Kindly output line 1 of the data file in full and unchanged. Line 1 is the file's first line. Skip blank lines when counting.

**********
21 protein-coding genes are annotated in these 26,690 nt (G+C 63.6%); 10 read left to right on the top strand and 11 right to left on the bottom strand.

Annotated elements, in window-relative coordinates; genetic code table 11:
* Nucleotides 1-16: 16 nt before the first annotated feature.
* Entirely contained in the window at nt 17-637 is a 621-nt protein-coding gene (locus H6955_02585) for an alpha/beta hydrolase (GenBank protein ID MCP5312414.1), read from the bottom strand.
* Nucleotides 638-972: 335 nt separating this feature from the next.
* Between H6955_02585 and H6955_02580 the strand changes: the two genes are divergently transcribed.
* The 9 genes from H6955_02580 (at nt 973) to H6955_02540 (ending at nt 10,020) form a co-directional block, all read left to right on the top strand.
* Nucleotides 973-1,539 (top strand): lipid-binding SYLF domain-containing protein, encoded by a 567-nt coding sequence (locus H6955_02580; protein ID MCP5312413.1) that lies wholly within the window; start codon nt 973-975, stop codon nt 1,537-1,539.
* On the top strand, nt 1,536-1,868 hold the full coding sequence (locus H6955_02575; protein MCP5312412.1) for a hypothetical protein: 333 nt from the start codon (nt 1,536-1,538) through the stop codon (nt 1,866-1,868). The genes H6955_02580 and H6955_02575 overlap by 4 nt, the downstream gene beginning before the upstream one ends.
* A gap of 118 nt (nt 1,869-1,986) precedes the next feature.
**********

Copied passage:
21 protein-coding genes are annotated in these 26,690 nt (G+C 63.6%); 10 read left to right on the top strand and 11 right to left on the bottom strand.